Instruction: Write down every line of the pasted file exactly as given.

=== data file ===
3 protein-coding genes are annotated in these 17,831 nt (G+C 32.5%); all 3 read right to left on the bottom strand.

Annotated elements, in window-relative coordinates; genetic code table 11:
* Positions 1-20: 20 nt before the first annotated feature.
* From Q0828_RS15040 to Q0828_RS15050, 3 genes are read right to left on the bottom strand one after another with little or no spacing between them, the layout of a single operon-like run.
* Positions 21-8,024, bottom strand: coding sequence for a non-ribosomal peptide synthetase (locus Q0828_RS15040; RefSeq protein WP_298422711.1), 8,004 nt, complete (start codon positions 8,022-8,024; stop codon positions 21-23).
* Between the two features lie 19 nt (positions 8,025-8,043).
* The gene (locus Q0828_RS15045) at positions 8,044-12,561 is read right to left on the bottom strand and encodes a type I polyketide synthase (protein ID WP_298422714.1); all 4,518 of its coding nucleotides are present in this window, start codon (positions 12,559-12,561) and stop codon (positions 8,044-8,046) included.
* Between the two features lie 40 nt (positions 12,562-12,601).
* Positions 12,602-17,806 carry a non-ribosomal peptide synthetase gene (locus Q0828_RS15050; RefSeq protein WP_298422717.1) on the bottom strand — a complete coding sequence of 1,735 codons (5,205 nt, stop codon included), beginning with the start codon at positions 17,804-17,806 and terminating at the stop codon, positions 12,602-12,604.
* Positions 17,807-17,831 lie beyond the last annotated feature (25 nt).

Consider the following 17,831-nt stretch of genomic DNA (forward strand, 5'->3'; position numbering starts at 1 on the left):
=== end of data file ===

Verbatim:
3 protein-coding genes are annotated in these 17,831 nt (G+C 32.5%); all 3 read right to left on the bottom strand.

Annotated elements, in window-relative coordinates; genetic code table 11:
* Positions 1-20: 20 nt before the first annotated feature.
* From Q0828_RS15040 to Q0828_RS15050, 3 genes are read right to left on the bottom strand one after another with little or no spacing between them, the layout of a single operon-like run.
* Positions 21-8,024, bottom strand: coding sequence for a non-ribosomal peptide synthetase (locus Q0828_RS15040; RefSeq protein WP_298422711.1), 8,004 nt, complete (start codon positions 8,022-8,024; stop codon positions 21-23).
* Between the two features lie 19 nt (positions 8,025-8,043).
* The gene (locus Q0828_RS15045) at positions 8,044-12,561 is read right to left on the bottom strand and encodes a type I polyketide synthase (protein ID WP_298422714.1); all 4,518 of its coding nucleotides are present in this window, start codon (positions 12,559-12,561) and stop codon (positions 8,044-8,046) included.
* Between the two features lie 40 nt (positions 12,562-12,601).
* Positions 12,602-17,806 carry a non-ribosomal peptide synthetase gene (locus Q0828_RS15050; RefSeq protein WP_298422717.1) on the bottom strand — a complete coding sequence of 1,735 codons (5,205 nt, stop codon included), beginning with the start codon at positions 17,804-17,806 and terminating at the stop codon, positions 12,602-12,604.
* Positions 17,807-17,831 lie beyond the last annotated feature (25 nt).

Consider the following 17,831-nt stretch of genomic DNA (forward strand, 5'->3'; position numbering starts at 1 on the left):